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4. Vaaranam Aayiram (2008)
Some people might rate this film a notch higher than others on the list but Vaaranam Aayiram worked for me for all the unusual reasons. This film was made when Gautham’s father had actually died and was advertised widely as a tribute to fathers. But what worked for me was the way the growth of Surya (Suriya) from a child to a man was depicted and the portions where the hero reminisces about his father were strangely the film’s weakest. As a third-year college student, the scenes of a fresher Surya proposing to Meghna and his pursuit of her from Chennai to New York were an absolute delight to me and whenever I watch these scenes on YouTube or television, it is still difficult for me to stifle a smile. It is precisely for these scenes that the film is still remembered for and Harris Jeyaraj’s other-worldly music plays yin to the screenplay’s yang and the result is a first-class first half that stands too tall in comparison with a still-very good second.
The film garnered so much hype initially for something that we heard for the first time in our lives- a ‘six-pack’ abdomen sported by Surya. His back-breaking efforts to reduce his weight to close to one-third of his usual were talked about everywhere in Tamilnadu. Even if his physical transformation was staggering it was his performance that stood out and his famous wailing scene at the phone-booth announcing the death of Meghna to his parents is a sturdy showpiece for his acting prowess. This was also the first time in Tamil cinema, a hero struggling with a life-crisis was shown to find solace somewhere in the unknowns and the portions where Surya undertakes a journey to get rid of his obsession with the past are still memorable. The later-half where Surya moves on from his-ex to gravitate towards Priya (Divya Spandana) to the tunes of a sober, lilting Anal Mele Panithuli is a nicely-directed stretch that contrasts sharply with the wild, passionate love that drove him towards Meghna in the first half.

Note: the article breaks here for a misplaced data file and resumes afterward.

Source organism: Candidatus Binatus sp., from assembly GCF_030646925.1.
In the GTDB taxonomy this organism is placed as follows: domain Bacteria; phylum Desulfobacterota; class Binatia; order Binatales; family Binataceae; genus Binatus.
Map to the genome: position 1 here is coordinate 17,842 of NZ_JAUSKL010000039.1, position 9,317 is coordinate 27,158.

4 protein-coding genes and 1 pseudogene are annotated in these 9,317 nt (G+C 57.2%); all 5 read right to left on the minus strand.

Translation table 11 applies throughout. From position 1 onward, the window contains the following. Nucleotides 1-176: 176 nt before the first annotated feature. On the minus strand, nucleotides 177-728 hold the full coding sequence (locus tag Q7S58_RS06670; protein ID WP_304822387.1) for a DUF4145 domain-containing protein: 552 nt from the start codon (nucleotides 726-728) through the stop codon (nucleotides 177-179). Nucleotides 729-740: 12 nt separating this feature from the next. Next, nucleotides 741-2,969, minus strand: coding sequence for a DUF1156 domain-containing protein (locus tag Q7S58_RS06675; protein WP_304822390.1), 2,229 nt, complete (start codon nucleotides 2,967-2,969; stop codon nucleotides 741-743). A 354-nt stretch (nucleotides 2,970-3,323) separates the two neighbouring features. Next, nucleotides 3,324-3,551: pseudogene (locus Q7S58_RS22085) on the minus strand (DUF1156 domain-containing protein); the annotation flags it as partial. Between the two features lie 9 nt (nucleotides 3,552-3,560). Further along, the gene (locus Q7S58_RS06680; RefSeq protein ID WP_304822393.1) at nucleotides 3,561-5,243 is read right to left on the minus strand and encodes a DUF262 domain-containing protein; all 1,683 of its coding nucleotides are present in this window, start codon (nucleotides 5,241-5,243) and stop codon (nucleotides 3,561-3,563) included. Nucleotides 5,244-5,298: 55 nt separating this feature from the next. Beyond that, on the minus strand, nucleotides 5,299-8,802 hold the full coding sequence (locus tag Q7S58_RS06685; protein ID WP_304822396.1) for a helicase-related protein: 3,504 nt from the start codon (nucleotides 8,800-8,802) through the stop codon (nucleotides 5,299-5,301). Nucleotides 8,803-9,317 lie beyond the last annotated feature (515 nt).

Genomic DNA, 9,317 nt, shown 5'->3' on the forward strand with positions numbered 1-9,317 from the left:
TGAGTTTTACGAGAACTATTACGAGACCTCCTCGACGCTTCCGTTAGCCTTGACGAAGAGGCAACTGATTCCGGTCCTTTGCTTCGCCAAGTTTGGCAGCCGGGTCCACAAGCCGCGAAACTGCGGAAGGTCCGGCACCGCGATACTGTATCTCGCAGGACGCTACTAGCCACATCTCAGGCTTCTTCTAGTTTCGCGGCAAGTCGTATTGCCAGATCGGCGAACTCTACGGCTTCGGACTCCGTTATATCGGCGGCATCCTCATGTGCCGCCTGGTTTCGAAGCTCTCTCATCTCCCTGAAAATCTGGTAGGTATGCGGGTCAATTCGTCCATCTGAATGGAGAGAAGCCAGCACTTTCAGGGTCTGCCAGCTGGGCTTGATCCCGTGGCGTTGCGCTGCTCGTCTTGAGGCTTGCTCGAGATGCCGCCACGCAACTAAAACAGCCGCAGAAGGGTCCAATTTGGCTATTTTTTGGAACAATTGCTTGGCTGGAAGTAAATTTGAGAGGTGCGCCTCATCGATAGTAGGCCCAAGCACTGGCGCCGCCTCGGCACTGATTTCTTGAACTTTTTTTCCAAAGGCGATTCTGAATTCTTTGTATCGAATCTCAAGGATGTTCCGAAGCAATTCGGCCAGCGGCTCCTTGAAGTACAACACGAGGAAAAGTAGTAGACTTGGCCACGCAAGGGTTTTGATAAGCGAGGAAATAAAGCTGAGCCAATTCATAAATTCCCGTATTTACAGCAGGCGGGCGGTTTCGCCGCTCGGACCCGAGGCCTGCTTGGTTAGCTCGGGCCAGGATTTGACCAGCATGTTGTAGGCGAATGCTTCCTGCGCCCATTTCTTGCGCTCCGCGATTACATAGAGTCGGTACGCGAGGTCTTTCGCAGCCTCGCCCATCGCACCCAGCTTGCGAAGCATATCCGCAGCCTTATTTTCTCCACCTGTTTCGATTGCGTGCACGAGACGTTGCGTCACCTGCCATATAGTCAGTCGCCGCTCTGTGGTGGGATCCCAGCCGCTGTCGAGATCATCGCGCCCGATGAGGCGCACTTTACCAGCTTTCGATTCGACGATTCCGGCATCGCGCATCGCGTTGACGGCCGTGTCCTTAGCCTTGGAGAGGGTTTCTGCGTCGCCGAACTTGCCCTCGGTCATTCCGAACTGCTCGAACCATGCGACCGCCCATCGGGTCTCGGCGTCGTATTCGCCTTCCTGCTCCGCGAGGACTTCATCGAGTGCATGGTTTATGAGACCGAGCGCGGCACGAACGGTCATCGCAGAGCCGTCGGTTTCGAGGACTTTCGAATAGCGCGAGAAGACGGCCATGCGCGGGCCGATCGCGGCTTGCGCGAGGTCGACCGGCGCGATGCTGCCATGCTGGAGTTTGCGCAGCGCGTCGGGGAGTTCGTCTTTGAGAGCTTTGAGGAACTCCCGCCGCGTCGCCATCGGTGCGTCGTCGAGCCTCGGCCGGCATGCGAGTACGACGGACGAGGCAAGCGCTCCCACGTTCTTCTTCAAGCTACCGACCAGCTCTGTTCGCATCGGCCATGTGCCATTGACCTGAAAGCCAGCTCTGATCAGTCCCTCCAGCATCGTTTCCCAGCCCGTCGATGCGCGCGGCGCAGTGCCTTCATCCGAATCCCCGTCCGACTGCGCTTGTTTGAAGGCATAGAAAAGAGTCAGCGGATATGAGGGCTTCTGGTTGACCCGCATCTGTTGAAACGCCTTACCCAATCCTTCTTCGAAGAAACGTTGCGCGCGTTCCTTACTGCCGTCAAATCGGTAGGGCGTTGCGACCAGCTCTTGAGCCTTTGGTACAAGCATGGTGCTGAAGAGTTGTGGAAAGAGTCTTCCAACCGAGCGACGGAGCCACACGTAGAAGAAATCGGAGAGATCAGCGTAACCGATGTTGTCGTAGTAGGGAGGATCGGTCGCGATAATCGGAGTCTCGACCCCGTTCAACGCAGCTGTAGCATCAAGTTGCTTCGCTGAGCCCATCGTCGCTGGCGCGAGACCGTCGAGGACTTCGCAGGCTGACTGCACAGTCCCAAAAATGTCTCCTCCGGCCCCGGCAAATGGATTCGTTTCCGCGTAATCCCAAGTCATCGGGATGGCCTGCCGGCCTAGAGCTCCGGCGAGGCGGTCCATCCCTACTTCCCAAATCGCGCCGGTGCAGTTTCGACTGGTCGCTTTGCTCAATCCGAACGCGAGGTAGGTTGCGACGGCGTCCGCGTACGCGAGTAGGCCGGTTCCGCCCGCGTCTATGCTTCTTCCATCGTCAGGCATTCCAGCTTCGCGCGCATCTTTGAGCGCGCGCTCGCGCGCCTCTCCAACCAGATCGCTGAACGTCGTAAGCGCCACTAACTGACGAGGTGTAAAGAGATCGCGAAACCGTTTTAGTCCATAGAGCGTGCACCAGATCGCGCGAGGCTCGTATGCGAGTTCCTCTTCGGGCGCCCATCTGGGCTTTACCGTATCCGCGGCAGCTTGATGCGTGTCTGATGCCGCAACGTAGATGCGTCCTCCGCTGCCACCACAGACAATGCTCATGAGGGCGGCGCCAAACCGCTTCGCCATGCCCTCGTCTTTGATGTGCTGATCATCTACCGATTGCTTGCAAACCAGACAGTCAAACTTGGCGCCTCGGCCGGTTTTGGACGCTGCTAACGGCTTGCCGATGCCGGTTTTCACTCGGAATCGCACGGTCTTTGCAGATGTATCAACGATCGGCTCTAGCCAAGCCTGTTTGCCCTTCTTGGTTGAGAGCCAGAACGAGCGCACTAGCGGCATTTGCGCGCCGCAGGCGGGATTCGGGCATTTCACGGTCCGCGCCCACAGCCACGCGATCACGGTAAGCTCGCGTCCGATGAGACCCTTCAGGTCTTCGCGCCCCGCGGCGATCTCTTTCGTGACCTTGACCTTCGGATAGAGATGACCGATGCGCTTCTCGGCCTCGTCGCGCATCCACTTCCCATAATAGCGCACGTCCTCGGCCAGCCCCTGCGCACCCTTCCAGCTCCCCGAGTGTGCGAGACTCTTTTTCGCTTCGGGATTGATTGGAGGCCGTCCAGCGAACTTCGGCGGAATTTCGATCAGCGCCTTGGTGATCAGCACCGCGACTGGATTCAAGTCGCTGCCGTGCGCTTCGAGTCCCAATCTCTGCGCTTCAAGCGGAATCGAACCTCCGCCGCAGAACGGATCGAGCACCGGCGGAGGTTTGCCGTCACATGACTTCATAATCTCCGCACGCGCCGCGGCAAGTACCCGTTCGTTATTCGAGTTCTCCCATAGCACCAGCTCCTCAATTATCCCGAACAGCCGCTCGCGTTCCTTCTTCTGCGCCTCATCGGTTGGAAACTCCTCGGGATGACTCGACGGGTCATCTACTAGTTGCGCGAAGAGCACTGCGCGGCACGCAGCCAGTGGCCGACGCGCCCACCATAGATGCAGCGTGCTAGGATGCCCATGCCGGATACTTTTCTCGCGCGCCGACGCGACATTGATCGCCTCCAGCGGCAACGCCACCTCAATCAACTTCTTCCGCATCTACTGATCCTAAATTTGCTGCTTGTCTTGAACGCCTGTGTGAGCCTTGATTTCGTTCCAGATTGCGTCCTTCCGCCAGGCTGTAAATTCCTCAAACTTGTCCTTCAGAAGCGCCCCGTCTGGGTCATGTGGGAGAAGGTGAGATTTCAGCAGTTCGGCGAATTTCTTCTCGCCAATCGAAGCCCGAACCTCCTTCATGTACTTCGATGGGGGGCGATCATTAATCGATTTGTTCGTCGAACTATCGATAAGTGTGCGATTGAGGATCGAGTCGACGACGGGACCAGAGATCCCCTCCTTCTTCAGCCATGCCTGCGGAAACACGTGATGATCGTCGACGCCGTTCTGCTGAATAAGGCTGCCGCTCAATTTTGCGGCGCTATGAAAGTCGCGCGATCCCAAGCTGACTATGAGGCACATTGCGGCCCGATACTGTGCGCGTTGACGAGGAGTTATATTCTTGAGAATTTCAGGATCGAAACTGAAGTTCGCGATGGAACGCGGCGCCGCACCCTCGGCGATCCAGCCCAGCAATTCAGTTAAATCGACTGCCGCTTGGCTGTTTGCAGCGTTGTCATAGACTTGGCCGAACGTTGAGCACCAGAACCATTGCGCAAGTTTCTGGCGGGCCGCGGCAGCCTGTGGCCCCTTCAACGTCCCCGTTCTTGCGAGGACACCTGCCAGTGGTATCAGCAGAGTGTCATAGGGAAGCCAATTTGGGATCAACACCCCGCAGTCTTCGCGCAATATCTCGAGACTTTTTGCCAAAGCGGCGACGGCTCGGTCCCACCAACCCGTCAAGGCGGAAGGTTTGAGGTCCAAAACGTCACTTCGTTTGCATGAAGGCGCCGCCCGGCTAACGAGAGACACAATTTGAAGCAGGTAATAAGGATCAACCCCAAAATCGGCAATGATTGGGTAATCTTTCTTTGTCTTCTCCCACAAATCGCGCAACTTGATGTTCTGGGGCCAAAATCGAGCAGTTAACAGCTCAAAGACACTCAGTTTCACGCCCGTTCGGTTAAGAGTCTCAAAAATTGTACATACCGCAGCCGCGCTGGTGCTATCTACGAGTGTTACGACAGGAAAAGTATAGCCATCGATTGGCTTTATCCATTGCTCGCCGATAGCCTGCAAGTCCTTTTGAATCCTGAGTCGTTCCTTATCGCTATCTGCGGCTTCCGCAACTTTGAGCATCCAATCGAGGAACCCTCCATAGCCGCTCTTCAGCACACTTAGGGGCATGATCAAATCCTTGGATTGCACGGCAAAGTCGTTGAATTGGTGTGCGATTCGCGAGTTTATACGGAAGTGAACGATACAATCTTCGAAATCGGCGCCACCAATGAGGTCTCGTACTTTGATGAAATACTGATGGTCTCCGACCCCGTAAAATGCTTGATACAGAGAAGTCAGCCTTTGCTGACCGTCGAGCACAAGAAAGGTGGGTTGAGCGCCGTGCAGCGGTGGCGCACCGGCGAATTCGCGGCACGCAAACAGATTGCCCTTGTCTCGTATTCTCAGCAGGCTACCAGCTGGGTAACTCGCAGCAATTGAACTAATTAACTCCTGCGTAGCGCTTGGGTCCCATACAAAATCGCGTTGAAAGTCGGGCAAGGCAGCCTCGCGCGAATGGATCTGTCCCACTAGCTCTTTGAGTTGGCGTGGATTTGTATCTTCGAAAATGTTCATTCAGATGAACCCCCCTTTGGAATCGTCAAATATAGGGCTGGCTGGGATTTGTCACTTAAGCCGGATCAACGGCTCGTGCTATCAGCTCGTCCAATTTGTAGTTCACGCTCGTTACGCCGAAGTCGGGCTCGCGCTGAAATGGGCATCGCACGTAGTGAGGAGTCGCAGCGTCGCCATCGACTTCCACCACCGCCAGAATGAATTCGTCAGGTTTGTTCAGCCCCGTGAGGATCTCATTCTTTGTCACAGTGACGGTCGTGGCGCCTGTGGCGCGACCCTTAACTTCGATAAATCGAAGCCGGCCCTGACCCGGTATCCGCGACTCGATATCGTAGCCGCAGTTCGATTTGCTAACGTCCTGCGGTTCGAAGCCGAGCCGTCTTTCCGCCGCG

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Another great aspect about this film was the way Gautham slices open the male psyche with the help of the voice-over technique that he introduced first in Kaaka Kaaka. Here in VA, he perfects the technique and gives you the cinematic equivalent of a ‘stream-of-consciousness’ narrative. This method didn’t go well with some viewers and Gautham’s usual tendency to glorify ‘first’ love and his heroes’ angelic obsession with their lady-love that found expression in VA began to sharply divide his audiences into crazy-fans and snobbish haters. But that was the best thing about Gautham who never had wanted to address his detractors and loved to remain content with catering only to those who could understand his cinema ‘language’.
3. Vettaiyaadu Vilayadu (2006)
To be honest, this was the first film I witnessed Kamal Haasan in all his ‘mass’ glory and began to keep his photographs as my desktop wallpapers. For many of us Tamils born in the late 1980s, Kamal Haasan was always the experimenter with Rajnikanth being the only epitome of mass and action. Kamal apart from a brief outing in Kuruthipunal (1995) had never played a ‘normal’ man and most people in Tamilnadu had never associated anything ‘normal’ with his on-screen persona. But it was 2005 and Kamal was touted to join hands with a new-generation film-maker for the first time in his career.
The film went into a lot of production delays and in September 2006, Vettaiyadu Vilayadu released. The film begins with a disclaimer, ‘Another episode in a police officer’s life’ indicating its ties to Gautham’s previous cop-outing Kaaka Kaaka (2003). The film’s opening shot is reserved for the hero introduction which in Tamil cinema is never less than convoluted and over-hyped. But here Kamal opens with a ‘literal’ bang kicking open a gate breaking into the premises of an evil hooligan’s house. In many ways, what Kamal did with VV was a real shattering of a stereotype – to prove that he is not always a stereotype-shatterer doing maverick roles trying to push the boundaries of mainstream Tamil cinema. He proved with VV that he could also play a normal, understated mass-hero who could give other action-superstars a run for their money.